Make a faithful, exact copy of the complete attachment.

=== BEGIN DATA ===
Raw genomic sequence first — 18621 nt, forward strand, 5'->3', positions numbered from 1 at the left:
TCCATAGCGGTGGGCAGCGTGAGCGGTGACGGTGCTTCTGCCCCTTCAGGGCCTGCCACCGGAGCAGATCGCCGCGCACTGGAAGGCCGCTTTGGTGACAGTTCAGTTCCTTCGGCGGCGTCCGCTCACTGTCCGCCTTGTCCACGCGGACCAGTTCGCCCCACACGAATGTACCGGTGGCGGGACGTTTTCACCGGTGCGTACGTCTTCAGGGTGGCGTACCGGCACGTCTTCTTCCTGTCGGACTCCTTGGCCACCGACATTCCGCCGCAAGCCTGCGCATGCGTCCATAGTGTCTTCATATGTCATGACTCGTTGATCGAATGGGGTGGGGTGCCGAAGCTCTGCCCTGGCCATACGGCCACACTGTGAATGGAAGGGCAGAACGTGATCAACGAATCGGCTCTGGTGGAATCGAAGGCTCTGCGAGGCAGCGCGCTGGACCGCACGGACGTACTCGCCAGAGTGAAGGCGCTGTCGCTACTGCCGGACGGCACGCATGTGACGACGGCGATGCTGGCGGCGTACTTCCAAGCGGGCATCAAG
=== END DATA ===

Raw genomic sequence first — 18621 nt, forward strand, 5'->3', positions numbered from 1 at the left:
TCCATAGCGGTGGGCAGCGTGAGCGGTGACGGTGCTTCTGCCCCTTCAGGGCCTGCCACCGGAGCAGATCGCCGCGCACTGGAAGGCCGCTTTGGTGACAGTTCAGTTCCTTCGGCGGCGTCCGCTCACTGTCCGCCTTGTCCACGCGGACCAGTTCGCCCCACACGAATGTACCGGTGGCGGGACGTTTTCACCGGTGCGTACGTCTTCAGGGTGGCGTACCGGCACGTCTTCTTCCTGTCGGACTCCTTGGCCACCGACATTCCGCCGCAAGCCTGCGCATGCGTCCATAGTGTCTTCATATGTCATGACTCGTTGATCGAATGGGGTGGGGTGCCGAAGCTCTGCCCTGGCCATACGGCCACACTGTGAATGGAAGGGCAGAACGTGATCAACGAATCGGCTCTGGTGGAATCGAAGGCTCTGCGAGGCAGCGCGCTGGACCGCACGGACGTACTCGCCAGAGTGAAGGCGCTGTCGCTACTGCCGGACGGCACGCATGTGACGACGGCGATGCTGGCGGCGTACTTCCAAGCGGGCATCAAG